The SPIN model appears to capture the essence (to the extent it’s possible to say this from the other side of the planet) of the revolutionary groups in Syria. The segmentary character of the uprising is evident from what seems to reporters like the lack of clarity regarding movement tactics, strategy, and goals “beyond the universal demand that Assad should go.” Polycentricity is unavoidable for Syrian activists. To centralize, to elect formal leaders, to set up an office—even if they wanted to—is to invite repression.
Sly reports two conversations she had about movement group leadership:
“This is the purest people’s revolution there ever was,” said a Damascus-based activist who is affiliated with two of the groups engaged in encouraging protests. Leaders are nonexistent, he said, and they wouldn’t be welcomed. “Anyone who puts his head above sea level is taken down,” he said.
Nobody tells him that there will be a demonstration, nobody encourages him to go. He just shows up with a group of friends, assuming there will be a demonstration because there always is. “I’m really not political. I’m just a guy going to the streets every Friday,” he said in an interview conducted over Skype, when asked which of the various protest groups he supports. He hasn’t heard of any of them. “I only want to end the injustice and see a free democracy,” said the man, who requested that his name not be used because he fears for his safety should he be identified.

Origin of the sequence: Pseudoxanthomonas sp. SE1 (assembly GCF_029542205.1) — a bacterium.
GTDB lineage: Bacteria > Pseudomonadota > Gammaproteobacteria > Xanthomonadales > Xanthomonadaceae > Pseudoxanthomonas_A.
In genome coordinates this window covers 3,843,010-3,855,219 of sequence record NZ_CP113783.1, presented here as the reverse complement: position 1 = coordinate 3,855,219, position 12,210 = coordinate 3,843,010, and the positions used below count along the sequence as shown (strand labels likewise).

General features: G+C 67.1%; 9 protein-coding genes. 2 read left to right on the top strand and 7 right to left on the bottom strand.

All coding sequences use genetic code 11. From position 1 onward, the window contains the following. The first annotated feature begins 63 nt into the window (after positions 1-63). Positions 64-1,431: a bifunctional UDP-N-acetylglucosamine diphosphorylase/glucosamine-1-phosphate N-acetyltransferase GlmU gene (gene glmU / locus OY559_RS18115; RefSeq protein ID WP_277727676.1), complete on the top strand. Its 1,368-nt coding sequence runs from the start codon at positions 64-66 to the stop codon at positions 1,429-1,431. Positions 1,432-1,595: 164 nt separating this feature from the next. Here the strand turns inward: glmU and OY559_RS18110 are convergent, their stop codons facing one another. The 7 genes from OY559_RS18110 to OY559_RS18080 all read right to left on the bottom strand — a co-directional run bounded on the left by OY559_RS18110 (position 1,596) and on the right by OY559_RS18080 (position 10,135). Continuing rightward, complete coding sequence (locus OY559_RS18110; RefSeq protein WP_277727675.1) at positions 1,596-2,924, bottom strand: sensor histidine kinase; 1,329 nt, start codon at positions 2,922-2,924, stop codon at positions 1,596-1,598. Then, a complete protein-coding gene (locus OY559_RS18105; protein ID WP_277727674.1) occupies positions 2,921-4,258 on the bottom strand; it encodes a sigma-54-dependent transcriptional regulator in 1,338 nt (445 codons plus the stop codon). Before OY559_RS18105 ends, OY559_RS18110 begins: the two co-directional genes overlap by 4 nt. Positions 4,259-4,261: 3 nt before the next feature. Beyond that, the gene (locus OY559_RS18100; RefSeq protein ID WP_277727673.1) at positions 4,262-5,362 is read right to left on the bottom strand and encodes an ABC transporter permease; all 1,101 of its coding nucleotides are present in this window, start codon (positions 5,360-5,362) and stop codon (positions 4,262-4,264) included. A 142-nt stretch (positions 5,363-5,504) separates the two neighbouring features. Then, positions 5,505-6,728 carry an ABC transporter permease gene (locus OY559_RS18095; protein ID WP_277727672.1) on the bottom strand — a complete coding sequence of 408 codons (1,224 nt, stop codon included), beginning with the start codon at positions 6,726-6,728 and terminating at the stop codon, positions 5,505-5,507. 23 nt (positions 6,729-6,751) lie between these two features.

Leaders come and go; their internecine struggles can be bitter, petty, and ugly. To self-identify as a leader in Syria today is to paint the proverbial bulls eye. Just because an informant or two can’t or won’t identify authoritative figures, doesn’t mean there aren’t any. Leadership need not be strong, self-serving, or authoritarian. Resistance to conventional notions of top-down leadership has grown among social movements in recent decades. Groups don’t need commanding generals but they do need coordination, a modicum of structure, and morale maintenance (among other things). These essential tasks do not perform themselves.
Gerlach and Hine’s “integrated networks” also appear to closely approximate the little we know about groups like “Trust Circle, the Syrian Creative Revolution and the Revolution of Syrian Youth.” Their concept works even though Gerlach and Hine studied legal organizations in late 1960s America. Syrian activists must organize underground and on the Internet. They operate with pseudonyms and are justifiably paranoid as Syrian secret police monitor Facebook pages and try to chase down shifting IP addresses.
Sly’s piece is actually quite good given its relative lack of theoretical, comparative and historical grounding—better than most. Again, I’m not arguing that protest reporting have the depth or sophistication of scholarship. It’d be much less fun to read. But it ought not mislead. Journalists writing about social movements here and abroad: check with a local university. Some prof will gladly forward a syllabus and reading list.
Steve Breyman taught his first social movement course while a University of California graduate student in the late eighties. Reach him at firstname.lastname@example.org